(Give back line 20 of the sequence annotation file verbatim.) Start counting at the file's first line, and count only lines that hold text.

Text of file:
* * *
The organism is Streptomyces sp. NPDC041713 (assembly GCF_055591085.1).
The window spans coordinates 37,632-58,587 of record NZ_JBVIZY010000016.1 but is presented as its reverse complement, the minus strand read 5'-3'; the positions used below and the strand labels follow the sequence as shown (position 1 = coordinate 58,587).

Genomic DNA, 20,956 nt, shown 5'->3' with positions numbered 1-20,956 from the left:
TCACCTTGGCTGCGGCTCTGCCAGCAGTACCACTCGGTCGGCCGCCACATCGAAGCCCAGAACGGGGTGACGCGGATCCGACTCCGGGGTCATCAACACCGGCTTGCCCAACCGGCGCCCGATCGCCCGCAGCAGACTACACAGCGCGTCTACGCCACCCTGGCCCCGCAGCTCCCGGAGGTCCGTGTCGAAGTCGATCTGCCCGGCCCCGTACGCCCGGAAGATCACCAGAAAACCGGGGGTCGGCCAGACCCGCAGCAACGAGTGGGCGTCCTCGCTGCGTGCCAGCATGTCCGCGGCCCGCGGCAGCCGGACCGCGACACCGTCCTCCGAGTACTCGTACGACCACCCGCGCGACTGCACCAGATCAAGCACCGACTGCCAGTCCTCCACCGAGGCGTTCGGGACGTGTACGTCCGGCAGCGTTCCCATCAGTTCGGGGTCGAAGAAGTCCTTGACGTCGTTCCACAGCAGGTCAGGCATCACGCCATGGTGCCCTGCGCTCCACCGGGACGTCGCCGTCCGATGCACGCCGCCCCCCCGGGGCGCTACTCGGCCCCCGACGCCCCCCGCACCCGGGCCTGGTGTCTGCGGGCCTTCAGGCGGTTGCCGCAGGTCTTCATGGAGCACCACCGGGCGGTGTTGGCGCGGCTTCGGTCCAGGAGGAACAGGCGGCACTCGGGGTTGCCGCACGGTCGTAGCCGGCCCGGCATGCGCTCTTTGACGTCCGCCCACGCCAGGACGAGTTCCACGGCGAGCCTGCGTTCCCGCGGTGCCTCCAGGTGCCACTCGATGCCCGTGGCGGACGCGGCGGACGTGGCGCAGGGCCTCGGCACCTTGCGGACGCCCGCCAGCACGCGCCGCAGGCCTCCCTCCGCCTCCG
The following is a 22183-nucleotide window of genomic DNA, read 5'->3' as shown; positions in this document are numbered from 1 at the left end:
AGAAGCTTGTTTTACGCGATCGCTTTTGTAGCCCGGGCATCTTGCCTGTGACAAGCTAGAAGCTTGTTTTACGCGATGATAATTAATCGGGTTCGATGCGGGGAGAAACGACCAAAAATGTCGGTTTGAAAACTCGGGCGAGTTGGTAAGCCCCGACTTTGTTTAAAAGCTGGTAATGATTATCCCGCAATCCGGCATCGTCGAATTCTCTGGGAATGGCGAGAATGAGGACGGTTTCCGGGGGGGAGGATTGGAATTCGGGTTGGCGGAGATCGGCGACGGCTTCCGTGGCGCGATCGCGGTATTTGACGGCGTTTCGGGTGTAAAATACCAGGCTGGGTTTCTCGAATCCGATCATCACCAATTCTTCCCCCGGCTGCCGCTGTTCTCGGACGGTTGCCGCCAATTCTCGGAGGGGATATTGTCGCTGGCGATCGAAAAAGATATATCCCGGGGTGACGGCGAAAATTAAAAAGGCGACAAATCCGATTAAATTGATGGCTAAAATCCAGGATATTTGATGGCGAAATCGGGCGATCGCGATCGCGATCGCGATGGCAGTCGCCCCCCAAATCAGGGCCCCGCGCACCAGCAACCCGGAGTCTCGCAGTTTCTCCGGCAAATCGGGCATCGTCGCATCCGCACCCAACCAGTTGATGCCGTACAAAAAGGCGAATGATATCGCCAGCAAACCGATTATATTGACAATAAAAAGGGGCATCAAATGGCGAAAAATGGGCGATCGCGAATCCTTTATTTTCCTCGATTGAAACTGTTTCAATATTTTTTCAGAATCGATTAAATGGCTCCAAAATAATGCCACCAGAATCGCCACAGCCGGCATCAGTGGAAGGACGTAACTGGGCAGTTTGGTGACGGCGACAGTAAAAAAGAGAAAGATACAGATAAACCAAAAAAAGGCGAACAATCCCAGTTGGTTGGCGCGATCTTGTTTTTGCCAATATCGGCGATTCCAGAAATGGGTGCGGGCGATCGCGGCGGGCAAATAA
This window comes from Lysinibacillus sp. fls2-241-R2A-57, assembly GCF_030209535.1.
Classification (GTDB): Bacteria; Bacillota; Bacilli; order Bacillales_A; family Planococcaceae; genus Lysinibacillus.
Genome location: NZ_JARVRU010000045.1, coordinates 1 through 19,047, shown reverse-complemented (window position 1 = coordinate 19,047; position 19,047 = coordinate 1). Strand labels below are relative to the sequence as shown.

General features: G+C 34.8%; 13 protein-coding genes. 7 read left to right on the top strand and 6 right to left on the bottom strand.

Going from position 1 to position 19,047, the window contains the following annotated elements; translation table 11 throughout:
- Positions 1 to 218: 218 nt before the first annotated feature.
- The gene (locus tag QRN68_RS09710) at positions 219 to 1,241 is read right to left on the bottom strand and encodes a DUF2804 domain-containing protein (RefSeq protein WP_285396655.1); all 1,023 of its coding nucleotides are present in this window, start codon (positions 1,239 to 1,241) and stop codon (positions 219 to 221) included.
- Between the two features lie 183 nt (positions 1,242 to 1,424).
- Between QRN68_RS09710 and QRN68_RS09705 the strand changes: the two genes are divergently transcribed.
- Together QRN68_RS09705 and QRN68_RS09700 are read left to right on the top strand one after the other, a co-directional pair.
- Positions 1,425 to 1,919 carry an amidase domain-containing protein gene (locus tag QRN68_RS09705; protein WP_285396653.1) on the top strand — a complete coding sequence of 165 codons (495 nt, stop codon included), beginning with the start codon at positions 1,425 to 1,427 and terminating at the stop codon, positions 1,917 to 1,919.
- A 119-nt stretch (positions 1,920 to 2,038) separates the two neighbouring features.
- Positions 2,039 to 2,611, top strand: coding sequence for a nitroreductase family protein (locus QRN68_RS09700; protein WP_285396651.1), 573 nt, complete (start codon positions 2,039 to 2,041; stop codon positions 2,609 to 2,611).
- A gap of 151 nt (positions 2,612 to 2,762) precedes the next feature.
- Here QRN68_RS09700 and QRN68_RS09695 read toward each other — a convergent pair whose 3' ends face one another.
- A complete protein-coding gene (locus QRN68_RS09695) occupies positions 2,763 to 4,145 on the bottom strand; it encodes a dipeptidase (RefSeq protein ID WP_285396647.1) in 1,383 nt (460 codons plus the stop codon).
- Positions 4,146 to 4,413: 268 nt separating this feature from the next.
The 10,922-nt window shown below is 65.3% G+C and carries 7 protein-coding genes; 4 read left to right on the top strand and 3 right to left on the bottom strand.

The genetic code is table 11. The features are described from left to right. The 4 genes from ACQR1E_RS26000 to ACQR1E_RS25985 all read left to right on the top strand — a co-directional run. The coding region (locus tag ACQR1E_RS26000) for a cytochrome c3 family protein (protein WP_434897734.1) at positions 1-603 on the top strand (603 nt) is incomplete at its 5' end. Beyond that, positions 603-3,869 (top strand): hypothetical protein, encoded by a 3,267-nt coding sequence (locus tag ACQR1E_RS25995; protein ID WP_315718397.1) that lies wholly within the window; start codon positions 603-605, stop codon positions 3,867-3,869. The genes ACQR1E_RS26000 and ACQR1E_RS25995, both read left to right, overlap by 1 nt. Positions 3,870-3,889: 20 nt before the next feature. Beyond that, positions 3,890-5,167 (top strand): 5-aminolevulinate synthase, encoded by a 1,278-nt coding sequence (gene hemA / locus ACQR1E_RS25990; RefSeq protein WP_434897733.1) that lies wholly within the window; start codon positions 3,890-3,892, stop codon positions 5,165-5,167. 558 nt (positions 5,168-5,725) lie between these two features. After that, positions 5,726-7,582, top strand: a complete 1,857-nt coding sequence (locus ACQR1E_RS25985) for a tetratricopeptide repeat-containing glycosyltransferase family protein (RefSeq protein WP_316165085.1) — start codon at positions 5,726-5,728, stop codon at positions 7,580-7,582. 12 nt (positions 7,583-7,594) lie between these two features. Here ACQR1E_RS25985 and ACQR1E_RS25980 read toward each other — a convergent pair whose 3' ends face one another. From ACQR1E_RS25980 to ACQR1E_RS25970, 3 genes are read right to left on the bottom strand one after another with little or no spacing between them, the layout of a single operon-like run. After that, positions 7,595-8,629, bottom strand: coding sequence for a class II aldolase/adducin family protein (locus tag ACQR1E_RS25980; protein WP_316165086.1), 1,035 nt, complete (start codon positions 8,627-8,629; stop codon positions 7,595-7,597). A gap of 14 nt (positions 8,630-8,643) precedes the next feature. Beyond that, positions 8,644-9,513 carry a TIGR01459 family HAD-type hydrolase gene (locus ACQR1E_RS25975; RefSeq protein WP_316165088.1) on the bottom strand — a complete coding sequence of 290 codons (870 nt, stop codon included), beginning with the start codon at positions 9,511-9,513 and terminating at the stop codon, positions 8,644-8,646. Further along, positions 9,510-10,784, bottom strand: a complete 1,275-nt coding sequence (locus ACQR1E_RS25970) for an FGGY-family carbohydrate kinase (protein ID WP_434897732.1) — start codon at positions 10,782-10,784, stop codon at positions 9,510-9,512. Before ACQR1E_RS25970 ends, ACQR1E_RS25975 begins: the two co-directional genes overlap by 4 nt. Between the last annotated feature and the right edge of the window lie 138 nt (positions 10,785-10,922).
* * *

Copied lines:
- A gap of 151 nt (positions 2,612 to 2,762) precedes the next feature.